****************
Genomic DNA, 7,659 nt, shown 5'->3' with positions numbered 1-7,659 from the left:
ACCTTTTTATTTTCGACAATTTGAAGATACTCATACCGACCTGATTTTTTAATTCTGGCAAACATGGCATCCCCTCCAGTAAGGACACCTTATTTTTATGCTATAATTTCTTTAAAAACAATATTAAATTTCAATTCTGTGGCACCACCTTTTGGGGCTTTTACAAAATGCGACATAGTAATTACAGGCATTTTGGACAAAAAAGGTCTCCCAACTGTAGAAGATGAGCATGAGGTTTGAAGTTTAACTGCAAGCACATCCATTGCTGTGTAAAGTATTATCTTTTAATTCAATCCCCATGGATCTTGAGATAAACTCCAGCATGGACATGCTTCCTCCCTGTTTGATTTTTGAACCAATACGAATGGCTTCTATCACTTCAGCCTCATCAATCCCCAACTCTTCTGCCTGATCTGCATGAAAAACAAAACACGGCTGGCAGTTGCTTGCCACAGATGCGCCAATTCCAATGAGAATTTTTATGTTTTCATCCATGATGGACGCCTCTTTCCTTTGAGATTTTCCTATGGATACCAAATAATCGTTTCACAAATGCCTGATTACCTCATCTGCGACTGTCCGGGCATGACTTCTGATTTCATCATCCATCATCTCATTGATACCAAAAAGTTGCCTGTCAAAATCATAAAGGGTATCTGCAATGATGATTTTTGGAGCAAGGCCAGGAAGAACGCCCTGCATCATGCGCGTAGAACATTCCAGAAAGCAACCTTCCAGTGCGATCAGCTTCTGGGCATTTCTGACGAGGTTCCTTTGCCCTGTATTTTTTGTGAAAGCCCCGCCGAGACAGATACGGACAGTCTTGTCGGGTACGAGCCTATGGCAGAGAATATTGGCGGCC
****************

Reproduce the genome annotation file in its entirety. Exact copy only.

Genomic DNA, 7,659 nt, shown 5'->3' with positions numbered 1-7,659 from the left:
ACCTTTTTATTTTCGACAATTTGAAGATACTCATACCGACCTGATTTTTTAATTCTGGCAAACATGGCATCCCCTCCAGTAAGGACACCTTATTTTTATGCTATAATTTCTTTAAAAACAATATTAAATTTCAATTCTGTGGCACCACCTTTTGGGGCTTTTACAAAATGCGACATAGTAATTACAGGCATTTTGGACAAAAAAGGTCTCCCAACTGTAGAAGATGAGCATGAGGTTTGAAGTTTAACTGCAAGCACATCCATTGCTGTGTAAAGTATTATCTTTTAATTCAATCCCCATGGATCTTGAGATAAACTCCAGCATGGACATGCTTCCTCCCTGTTTGATTTTTGAACCAATACGAATGGCTTCTATCACTTCAGCCTCATCAATCCCCAACTCTTCTGCCTGATCTGCATGAAAAACAAAACACGGCTGGCAGTTGCTTGCCACAGATGCGCCAATTCCAATGAGAATTTTTATGTTTTCATCCATGATGGACGCCTCTTTCCTTTGAGATTTTCCTATGGATACCAAATAATCGTTTCACAAATGCCTGATTACCTCATCTGCGACTGTCCGGGCATGACTTCTGATTTCATCATCCATCATCTCATTGATACCAAAAAGTTGCCTGTCAAAATCATAAAGGGTATCTGCAATGATGATTTTTGGAGCAAGGCCAGGAAGAACGCCCTGCATCATGCGCGTAGAACATTCCAGAAAGCAACCTTCCAGTGCGATCAGCTTCTGGGCATTTCTGACGAGGTTCCTTTGCCCTGTATTTTTTGTGAAAGCCCCGCCGAGACAGATACGGACAGTCTTGTCGGGTACGAGCCTATGGCAGAGAATATTGGCGGCC